Emergency Vets in Norfolk, VA

Looking for an emergency vet in Norfolk, VA? Search for your nearest animal hospital below.


      List of Emergency Vets in Norfolk, VA

      DOG & CAT HOSPITAL

      ADDRESS: 238 W. 21st Street, Norfolk VA 23517
      TEL: (757) 622-1788
      Conveniently located in the heart of Norfolk, the Dog & Cat Hospital has been a staple of the Hampton Roads community for nearly 80 years. It is our mission to provide the highest quality of health care to your pets.

      WEST ANIMAL CLINIC

      ADDRESS: 830 W 21st Street, Norfolk VA 23517
      TEL: (757) 622-4551
      Compassionate care for your animal companion is the cornerstone of West Animal Clinic. We are dedicated to providing a relaxed experience for you and your pet at every visit. Whether it’s a routine check-up or an emergency treatment, our staff responds quickly to your pet’s needs and takes the time to explain examinations and procedures clearly before any treatments are given.

      VCA ANIMAL CARE CENTER

      ADDRESS: 1228 W. Little Creek Road, Norfolk VA 23505
      TEL: (757) 423-3900
      We look forward to getting to know you and your pets. Our experienced staff aims to make personal connections with our clients so that we can address your pets’ every need in a timely manner. Whether your pets require medical attention, surgery,grooming, or a night in our boarding facility, the dedicated members of our team will provide the highest level of care.

      BAYVIEW VETERINARY CLINIC

      ADDRESS: 7930 Chesapeake Boulevard, Suite B, Norfolk VA 23518
      TEL: (757) 588-1909
      We understand that your four-legged friends are important family members. You can entrust their care to the dedicated staff at Bayview Veterinary Clinic. We keep current on the latest developments and treatment options and our decades of experience enables us to quickly diagnose and treat illness and offer quality preventative care to maximize your pet’s happy and healthy life.

      BOULEVARD VETERINARY HOSPITAL (NORFOLK)

      ADDRESS: 6636 E. Virginia Beach Boulevard, Norfolk VA 23502
      TEL: (757) 461-4416
      If you are a pet owner who is seeking an experienced and compassionate veterinarian in a well-equipped animal hospital, you need look no further than Boulevard Veterinary Hospital. As a full service clinic, we offer complete preventative care, emergency care, surgical services and luxury boarding accommodations.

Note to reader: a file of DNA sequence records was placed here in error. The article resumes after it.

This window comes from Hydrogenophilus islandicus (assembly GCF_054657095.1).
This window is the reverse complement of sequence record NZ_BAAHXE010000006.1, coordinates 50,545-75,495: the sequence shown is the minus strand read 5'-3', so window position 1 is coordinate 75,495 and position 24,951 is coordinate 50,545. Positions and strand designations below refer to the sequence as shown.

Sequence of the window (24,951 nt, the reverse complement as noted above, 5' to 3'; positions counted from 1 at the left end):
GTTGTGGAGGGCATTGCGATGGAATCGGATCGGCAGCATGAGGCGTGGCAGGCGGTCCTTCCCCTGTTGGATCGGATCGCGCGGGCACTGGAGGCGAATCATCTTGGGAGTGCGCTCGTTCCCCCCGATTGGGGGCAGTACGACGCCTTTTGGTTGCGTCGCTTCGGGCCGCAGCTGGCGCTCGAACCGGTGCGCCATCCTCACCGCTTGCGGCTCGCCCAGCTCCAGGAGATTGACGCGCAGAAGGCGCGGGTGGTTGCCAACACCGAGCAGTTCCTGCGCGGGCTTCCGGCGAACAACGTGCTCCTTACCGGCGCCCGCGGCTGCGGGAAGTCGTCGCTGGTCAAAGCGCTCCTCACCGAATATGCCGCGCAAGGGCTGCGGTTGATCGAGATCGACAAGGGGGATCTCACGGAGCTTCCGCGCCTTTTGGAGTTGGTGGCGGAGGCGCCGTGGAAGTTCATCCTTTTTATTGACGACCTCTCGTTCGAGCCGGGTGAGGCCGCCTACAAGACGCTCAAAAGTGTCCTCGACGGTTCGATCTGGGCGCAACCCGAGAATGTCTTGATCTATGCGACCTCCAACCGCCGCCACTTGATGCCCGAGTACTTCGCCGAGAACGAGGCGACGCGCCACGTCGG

emergency vets in virginia

      VIRGINIA

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      Signs Your Pet Needs Emergency Care

      Has your pet experienced some kind of trauma and in need in emergency care? Here are some of the signs to look when determining whether your pet needs an emergency vet:

      • Pale gums
      • Rapid breathing
      • Weak or rapid pulse
      • Change in body temperature
      • Difficulty standing
      • Apparent paralysis
      • Loss of consciousness
      • Seizures
      • Excessive bleeding

      How to Handle Your Injured Pet

      It is possible that your pet can act aggressively when they’ve been injured. It’s important to be careful how you handle them for their safety and your own.

      For Dogs:

      • Be calm and go slow when approaching.
      • If your dog appears aggressive, get someone to help you.
      • Fashion a makeshift stretcher and carefully lift your dog onto it.
      • Support their neck and back as you move them in case of spinal injuries.

      For Cats:

      • Cover your cats head gently with a towel, to prevent them from biting you.
      • Very carefully, lift your cat into its carrier or a box.
      • Support their neck and back as you move them in case of spinal injuries.

      First Aid Treatment At Home

      Depending on the situation, there are some actions you can take at home to stabilize your pet before transporting them to an emergency vet.

      Bleeding:

      • If your pet is bleeding externally due to a trauma, apply pressure to the wound quickly and hold it there.
      • If possible, elevate the injury.

      Choking:

      • If your pet is choking on a foreign object, put your fingers in their mouth and try to remove the blockage.
      • If you’re unable to remove the blockage, perform a modified version of the Heimlich maneuver by giving a sharp blow to their chest.

      CPR:

      • If your pet is unconscious and unresponsive, you may need to perform CPR.
      • First, check if your pet is breathing and if they have a heartbeat. If you cannot find either, start chest compressions.
      • Perform 30 chest compressions followed by two rescue breaths. Repeat this until your pet starts breathing on their own again.
      • To give a rescue breath, close your pets mouth and extend their neck to open the airway. Place your mouth over your pets nose and exhale until you see your pets chest rise.
      • Check for a heartbeat every 2 minutes.
      • Continue giving your pet CPR until you reach an emergency vet.